And of course, we've all had moments when we've felt alone, when we've felt isolated, without community or loved ones to keep us company. This interpretation is at the very least dependent therefore on a contention that perhaps a later Anglo-Saxon copyist has wrongly imposed feminine gender on the protagonist where this was not the original authorial intent, and such contentions almost wholly relegate discussion to the realm of the hypothetical. This is the reason why everyone assumes that the speaker is a female. The poem concludes with what begins as a exhortation admonishing youth to adopt a cheerful aspect, even in grief, but subsequently develops into an expression of the grief of the speaker's beloved. Well, it's a long story. It's virtually impossible to keep all the information intact when translating for poetic value.
The status of the poem as a lament spoken by a female protagonist is therefore fairly well established in criticism. GradeSaver, 17 April 2013 Web. Thematically, the poem is primarily concerned with the evocation of the grief of the female speaker and with the representation of her state of despair. I shall, far and near, face the fierce feud of my beloved. In the editors' introduction to George Philip Krapp and and Elliott Van Kirk Dobbie's edition of the Exeter book poems, they reject after some discussion the notion that the Husband is not part of the hostile opposition to the Wife lvii-lviii.
It was very common in Anglo-Saxon times for the lord of a group of people to be more to them than a ruler. So now I must hear, far and near, early and late, contempt for my mate. Almost anything can reawaken the memories of old killings. She is commanded to dwell in a barrow within the earth þes eorðsele , wherein she is compelled to mourn the loss of her lord and her present exile. Anyway, we are here to help translate. She is also left in agony due to her lord being in a cold, dark desolate place. If you end up scratching your head over the actual events of the story, though, you're not alone.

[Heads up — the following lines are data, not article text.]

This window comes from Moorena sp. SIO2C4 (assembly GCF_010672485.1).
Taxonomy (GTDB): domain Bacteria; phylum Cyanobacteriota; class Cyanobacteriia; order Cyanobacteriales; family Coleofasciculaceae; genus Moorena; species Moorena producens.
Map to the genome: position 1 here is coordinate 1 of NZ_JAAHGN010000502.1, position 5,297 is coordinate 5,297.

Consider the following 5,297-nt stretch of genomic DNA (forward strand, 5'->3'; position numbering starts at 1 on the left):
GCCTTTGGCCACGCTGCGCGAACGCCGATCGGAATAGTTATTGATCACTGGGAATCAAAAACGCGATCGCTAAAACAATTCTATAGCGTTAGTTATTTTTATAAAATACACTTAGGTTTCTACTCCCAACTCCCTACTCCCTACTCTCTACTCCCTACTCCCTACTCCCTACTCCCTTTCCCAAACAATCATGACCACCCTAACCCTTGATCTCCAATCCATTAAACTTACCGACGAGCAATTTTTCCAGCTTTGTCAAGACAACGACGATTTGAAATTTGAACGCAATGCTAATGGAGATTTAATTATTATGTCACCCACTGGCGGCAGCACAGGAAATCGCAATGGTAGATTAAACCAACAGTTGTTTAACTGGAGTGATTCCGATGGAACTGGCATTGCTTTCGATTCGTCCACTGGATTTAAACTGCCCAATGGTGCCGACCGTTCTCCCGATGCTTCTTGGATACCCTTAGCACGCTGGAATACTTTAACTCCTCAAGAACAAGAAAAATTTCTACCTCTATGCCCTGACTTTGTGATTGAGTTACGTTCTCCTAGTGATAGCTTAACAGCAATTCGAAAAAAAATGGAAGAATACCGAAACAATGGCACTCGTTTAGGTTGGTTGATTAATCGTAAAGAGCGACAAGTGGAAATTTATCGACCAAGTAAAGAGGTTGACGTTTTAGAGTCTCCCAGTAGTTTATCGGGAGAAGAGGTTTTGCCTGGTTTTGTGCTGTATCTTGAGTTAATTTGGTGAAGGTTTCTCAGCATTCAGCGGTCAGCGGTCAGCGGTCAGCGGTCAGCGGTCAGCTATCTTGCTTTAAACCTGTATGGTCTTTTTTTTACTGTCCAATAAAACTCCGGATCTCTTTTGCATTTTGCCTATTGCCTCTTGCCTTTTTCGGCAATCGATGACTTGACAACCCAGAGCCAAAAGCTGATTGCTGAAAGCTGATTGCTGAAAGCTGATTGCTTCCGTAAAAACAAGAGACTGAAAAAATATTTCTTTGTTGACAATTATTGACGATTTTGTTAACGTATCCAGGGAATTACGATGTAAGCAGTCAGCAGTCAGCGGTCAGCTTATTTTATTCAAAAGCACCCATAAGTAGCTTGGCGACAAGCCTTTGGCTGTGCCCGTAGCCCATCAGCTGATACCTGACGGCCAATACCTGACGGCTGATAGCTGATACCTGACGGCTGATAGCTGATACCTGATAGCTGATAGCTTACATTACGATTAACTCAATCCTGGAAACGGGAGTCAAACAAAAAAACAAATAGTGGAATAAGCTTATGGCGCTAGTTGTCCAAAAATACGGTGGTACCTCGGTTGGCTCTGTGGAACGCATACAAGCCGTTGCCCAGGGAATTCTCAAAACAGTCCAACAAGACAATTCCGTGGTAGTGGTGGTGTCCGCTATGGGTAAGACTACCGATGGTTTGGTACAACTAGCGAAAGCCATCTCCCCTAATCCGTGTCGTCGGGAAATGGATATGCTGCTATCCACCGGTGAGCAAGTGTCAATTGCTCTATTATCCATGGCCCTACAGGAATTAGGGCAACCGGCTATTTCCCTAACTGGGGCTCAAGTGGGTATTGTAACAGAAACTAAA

Where, oh where can he be? I tell the tale as I grow old True now as will ever be. A better question, though, would be when on earth is Old English. Ful oft wit beotedan pæt unc ne gedælde nemne deað ana, owiht elles; eft is þæt onhworfen, is nu swa hit no wære freondscipe uncer. Some scholars believe that the character of the Wife is a peace-weaver who was living with a hostile tribe, so she had to sever ties with her family and travel to a new land, where she feels isolated. It is most often referred to as an elegy because of the mood of mourning and regret. While arguing that the poem presents certain philological evidence to support an optative reading, the bulk of his support comes from contextual analysis of the act of cursing within the Anglo-Saxon culture. Some scholars actually classify the piece as a Frauenlied, which is the German term for a woman's song.